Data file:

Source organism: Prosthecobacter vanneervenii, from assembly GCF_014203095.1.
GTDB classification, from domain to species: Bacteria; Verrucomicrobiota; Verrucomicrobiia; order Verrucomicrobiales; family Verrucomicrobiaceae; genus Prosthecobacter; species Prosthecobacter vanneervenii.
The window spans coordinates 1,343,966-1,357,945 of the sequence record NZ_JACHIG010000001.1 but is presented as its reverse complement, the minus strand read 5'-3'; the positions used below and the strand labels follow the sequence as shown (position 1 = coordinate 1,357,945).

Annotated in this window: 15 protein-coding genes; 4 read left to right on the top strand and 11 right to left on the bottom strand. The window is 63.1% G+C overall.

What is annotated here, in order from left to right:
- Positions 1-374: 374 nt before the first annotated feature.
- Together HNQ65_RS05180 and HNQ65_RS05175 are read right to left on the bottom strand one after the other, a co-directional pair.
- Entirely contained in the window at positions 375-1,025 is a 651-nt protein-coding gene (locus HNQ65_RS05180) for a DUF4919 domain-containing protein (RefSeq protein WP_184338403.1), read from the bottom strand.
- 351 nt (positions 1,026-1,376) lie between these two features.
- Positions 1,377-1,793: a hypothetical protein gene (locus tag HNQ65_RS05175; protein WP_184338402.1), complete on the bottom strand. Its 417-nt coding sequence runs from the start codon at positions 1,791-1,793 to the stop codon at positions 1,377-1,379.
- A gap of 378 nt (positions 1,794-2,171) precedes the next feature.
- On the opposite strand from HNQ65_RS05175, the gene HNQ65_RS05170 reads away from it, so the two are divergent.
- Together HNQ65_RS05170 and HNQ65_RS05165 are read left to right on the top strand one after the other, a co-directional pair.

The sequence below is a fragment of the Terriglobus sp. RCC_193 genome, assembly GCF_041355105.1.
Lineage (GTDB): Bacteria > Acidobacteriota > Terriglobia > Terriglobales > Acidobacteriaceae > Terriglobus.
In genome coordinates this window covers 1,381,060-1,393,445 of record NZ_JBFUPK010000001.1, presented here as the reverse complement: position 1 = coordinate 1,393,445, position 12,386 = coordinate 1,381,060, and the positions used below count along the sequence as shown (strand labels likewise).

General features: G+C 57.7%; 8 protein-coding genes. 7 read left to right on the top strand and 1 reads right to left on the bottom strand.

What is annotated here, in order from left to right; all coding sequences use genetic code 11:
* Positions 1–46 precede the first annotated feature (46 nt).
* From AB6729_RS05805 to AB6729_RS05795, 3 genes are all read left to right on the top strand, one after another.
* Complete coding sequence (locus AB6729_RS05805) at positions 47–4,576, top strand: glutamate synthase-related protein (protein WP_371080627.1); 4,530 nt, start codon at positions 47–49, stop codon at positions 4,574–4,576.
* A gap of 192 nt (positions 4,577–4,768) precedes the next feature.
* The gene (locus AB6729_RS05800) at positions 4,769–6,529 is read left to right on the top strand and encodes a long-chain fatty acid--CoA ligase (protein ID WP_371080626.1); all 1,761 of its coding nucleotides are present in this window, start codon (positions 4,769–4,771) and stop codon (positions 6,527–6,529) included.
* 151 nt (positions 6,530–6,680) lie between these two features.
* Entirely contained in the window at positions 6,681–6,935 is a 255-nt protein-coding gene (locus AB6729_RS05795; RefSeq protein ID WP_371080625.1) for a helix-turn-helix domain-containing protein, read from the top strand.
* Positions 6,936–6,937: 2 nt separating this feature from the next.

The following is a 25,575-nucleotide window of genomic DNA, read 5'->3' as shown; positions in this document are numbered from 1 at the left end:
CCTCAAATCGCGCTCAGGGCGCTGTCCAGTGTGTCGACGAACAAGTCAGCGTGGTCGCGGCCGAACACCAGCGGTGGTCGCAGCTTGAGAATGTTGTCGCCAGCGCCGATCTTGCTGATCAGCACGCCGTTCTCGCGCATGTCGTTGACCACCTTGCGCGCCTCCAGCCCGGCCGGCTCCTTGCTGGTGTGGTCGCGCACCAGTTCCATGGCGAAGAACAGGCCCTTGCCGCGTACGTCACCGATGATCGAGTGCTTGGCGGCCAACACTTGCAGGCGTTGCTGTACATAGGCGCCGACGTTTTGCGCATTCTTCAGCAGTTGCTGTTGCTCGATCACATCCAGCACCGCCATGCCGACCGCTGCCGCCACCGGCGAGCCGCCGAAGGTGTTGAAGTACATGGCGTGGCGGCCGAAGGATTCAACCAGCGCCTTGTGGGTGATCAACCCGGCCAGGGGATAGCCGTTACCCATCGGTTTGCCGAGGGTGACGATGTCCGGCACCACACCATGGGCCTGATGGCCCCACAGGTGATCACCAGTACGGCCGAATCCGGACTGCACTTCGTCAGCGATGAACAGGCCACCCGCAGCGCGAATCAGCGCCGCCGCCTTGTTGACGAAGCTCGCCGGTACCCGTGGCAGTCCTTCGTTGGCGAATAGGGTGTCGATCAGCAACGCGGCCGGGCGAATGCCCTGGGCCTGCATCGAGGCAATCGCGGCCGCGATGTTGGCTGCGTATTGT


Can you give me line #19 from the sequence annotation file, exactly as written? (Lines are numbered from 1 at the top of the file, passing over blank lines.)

* Positions 1–46 precede the first annotated feature (46 nt).